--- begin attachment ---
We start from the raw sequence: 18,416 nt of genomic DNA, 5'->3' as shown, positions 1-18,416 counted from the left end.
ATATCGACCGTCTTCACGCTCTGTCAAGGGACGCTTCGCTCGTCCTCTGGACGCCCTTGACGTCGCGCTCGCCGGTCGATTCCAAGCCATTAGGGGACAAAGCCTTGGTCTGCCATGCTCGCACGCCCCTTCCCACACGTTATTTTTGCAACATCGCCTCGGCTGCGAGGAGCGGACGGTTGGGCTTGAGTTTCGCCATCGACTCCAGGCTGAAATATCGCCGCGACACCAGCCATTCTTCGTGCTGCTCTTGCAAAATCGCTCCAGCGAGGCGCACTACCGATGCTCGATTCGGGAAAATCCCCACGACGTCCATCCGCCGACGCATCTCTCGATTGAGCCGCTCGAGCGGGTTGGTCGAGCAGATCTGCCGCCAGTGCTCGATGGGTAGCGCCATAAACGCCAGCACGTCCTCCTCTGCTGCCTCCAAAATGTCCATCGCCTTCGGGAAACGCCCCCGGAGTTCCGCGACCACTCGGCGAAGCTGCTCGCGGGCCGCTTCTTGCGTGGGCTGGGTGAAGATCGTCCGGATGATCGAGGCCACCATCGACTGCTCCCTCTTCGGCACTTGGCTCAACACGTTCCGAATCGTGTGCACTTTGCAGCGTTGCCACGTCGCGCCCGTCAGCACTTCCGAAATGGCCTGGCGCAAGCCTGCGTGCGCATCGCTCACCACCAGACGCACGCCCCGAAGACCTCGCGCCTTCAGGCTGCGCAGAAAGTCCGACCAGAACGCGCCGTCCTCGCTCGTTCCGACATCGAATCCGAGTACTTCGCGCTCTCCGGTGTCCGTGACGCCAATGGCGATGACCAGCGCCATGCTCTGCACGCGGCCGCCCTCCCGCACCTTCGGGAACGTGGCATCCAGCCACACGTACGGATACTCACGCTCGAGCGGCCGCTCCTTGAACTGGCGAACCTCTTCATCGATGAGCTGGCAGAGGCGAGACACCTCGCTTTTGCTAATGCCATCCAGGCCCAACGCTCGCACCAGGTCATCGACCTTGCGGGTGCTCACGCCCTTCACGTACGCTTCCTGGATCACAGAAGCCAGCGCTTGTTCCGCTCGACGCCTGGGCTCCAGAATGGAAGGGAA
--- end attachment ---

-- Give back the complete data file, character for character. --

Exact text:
We start from the raw sequence: 18,416 nt of genomic DNA, 5'->3' as shown, positions 1-18,416 counted from the left end.
ATATCGACCGTCTTCACGCTCTGTCAAGGGACGCTTCGCTCGTCCTCTGGACGCCCTTGACGTCGCGCTCGCCGGTCGATTCCAAGCCATTAGGGGACAAAGCCTTGGTCTGCCATGCTCGCACGCCCCTTCCCACACGTTATTTTTGCAACATCGCCTCGGCTGCGAGGAGCGGACGGTTGGGCTTGAGTTTCGCCATCGACTCCAGGCTGAAATATCGCCGCGACACCAGCCATTCTTCGTGCTGCTCTTGCAAAATCGCTCCAGCGAGGCGCACTACCGATGCTCGATTCGGGAAAATCCCCACGACGTCCATCCGCCGACGCATCTCTCGATTGAGCCGCTCGAGCGGGTTGGTCGAGCAGATCTGCCGCCAGTGCTCGATGGGTAGCGCCATAAACGCCAGCACGTCCTCCTCTGCTGCCTCCAAAATGTCCATCGCCTTCGGGAAACGCCCCCGGAGTTCCGCGACCACTCGGCGAAGCTGCTCGCGGGCCGCTTCTTGCGTGGGCTGGGTGAAGATCGTCCGGATGATCGAGGCCACCATCGACTGCTCCCTCTTCGGCACTTGGCTCAACACGTTCCGAATCGTGTGCACTTTGCAGCGTTGCCACGTCGCGCCCGTCAGCACTTCCGAAATGGCCTGGCGCAAGCCTGCGTGCGCATCGCTCACCACCAGACGCACGCCCCGAAGACCTCGCGCCTTCAGGCTGCGCAGAAAGTCCGACCAGAACGCGCCGTCCTCGCTCGTTCCGACATCGAATCCGAGTACTTCGCGCTCTCCGGTGTCCGTGACGCCAATGGCGATGACCAGCGCCATGCTCTGCACGCGGCCGCCCTCCCGCACCTTCGGGAACGTGGCATCCAGCCACACGTACGGATACTCACGCTCGAGCGGCCGCTCCTTGAACTGGCGAACCTCTTCATCGATGAGCTGGCAGAGGCGAGACACCTCGCTTTTGCTAATGCCATCCAGGCCCAACGCTCGCACCAGGTCATCGACCTTGCGGGTGCTCACGCCCTTCACGTACGCTTCCTGGATCACAGAAGCCAGCGCTTGTTCCGCTCGACGCCTGGGCTCCAGAATGGAAGGGAA